(This article belongs to the Special Issue Past, Present and Future of COVID-19)
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Article
Distribution of Viral Respiratory Infections during the COVID-19 Pandemic Using the FilmArray Respiratory Panel
Biomedicines 2022, 10(11), 2734; https://doi.org/10.3390/biomedicines10112734 - 28 Oct 2022
Viewed by 395
Abstract
This study was conducted to evaluate the distribution of respiratory viral pathogens in the emergency department during the coronavirus disease 2019 (COVID-19) pandemic. Between May 2020 and September 2022, patients aged between 0.1 and 98 years arrived at the emergency department of Asia [...] Read more.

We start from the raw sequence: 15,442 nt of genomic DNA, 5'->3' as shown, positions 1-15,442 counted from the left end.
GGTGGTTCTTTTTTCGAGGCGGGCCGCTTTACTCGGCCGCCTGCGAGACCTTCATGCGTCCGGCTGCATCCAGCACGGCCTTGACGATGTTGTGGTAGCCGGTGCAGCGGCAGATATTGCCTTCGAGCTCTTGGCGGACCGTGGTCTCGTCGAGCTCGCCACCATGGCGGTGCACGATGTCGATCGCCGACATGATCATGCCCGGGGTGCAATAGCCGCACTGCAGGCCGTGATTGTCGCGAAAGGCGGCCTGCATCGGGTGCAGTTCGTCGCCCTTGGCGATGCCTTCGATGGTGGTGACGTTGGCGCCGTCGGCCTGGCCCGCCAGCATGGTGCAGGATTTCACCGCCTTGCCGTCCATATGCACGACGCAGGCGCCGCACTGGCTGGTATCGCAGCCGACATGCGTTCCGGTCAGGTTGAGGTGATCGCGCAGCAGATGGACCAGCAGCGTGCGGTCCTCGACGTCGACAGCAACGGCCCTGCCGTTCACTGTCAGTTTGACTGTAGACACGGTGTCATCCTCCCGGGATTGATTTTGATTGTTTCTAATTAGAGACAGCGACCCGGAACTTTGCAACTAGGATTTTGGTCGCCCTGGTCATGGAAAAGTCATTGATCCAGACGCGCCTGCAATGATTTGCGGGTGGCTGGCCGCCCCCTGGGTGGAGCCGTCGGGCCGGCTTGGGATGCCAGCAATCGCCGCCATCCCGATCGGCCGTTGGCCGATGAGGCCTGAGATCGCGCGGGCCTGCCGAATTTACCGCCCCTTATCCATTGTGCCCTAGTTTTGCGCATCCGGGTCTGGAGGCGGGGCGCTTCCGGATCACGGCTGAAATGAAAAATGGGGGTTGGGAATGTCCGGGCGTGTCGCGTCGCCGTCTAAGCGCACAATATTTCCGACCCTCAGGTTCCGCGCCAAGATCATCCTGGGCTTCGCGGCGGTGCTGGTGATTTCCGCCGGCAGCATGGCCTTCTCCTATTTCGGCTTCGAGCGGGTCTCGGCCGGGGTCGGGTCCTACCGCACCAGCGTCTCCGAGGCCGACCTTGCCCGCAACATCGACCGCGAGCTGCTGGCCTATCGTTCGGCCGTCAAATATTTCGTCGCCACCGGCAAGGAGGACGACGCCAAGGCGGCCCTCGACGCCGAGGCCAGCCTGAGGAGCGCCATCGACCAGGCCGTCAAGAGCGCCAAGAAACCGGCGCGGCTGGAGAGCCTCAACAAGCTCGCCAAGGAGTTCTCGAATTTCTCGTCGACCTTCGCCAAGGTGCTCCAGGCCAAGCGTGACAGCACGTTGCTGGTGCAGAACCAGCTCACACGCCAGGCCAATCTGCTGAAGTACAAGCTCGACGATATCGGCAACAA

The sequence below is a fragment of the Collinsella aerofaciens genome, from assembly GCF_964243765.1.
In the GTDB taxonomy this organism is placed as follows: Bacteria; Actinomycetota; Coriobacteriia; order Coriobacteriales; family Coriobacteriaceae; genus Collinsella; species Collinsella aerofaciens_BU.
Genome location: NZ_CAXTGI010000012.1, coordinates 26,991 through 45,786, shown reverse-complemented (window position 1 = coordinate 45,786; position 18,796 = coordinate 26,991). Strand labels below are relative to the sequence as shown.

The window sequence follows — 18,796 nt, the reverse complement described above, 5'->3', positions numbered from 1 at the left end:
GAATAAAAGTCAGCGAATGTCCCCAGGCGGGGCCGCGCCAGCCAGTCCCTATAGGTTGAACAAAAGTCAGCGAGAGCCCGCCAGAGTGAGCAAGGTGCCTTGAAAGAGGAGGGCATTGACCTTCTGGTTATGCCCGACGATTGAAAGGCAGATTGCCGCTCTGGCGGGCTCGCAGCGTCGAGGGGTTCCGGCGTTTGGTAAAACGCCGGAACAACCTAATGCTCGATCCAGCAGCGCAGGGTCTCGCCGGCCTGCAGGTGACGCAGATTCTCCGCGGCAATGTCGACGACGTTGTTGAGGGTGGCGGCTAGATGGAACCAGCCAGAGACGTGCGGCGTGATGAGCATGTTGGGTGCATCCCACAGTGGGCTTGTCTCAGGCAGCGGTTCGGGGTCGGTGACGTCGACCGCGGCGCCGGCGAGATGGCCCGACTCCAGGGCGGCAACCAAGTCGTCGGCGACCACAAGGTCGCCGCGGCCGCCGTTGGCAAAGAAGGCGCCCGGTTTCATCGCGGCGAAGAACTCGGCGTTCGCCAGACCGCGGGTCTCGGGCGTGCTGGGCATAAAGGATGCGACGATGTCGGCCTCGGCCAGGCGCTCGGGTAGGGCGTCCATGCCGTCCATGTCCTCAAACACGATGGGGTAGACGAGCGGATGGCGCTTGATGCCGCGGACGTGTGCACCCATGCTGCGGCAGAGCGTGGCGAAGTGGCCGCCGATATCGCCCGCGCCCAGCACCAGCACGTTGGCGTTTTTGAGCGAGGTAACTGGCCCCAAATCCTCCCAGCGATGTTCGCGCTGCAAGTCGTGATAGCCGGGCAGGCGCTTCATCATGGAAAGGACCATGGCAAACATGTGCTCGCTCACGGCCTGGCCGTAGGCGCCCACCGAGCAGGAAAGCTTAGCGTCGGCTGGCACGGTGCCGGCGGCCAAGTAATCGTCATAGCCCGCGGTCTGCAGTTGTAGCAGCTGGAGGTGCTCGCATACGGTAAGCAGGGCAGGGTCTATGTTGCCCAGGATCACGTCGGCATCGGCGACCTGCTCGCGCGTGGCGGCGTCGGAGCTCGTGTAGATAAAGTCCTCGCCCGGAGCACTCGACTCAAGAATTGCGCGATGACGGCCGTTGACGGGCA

This study was conducted to evaluate the distribution of respiratory viral pathogens in the emergency department during the coronavirus disease 2019 (COVID-19) pandemic. Between May 2020 and September 2022, patients aged between 0.1 and 98 years arrived at the emergency department of Asia University Hospital, and samples from nasopharyngeal swabs were tested by the FilmArrayTM Respiratory Panel (RP). SARS-CoV-2 positivity was subsequently retested by the cobas Liat system. There were 804 patients for whom the FilmArrayTM RP was tested, and 225 (27.9%) of them had positive results for respiratory viruses. Rhinovirus/enterovirus was the most commonly detected pathogen, with 170 (61.8%) cases, followed by adenovirus with 38 (13.8%), SARS-CoV-2 with 16 (5.8%) cases, and coronavirus 229E, with 16 (5.8%) cases. SARS-CoV-2 PCR results were positive in 16 (5.8%) cases, and there were two coinfections of SARS-CoV-2 with adenovirus and rhinovirus/enterovirus. A total of 43 (5.3%) patients were coinfected; the most coinfection was adenovirus plus rhinovirus/enterovirus, which was detectable in 18 (41.9%) cases. No atypical pathogens were found in this study. Intriguingly, our results showed that there was prefect agreement between the detection of SARS-CoV-2 conducted with the cobas Liat SARS-CoV-2 and influenza A/B nucleic acid test and the FilmArrayTM RP. Therefore, the FilmArrayTM RP assay is a reliable and feasible method for the detection of SARS-CoV-2. In summary, FilmArrayTM RP significantly broadens our capability to detect multiple respiratory infections due to viruses and atypical bacteria. It provides a prompt evaluation of pathogens to enhance patient care and clinical selection strategies in emergency departments during the COVID-19 pandemic. Full article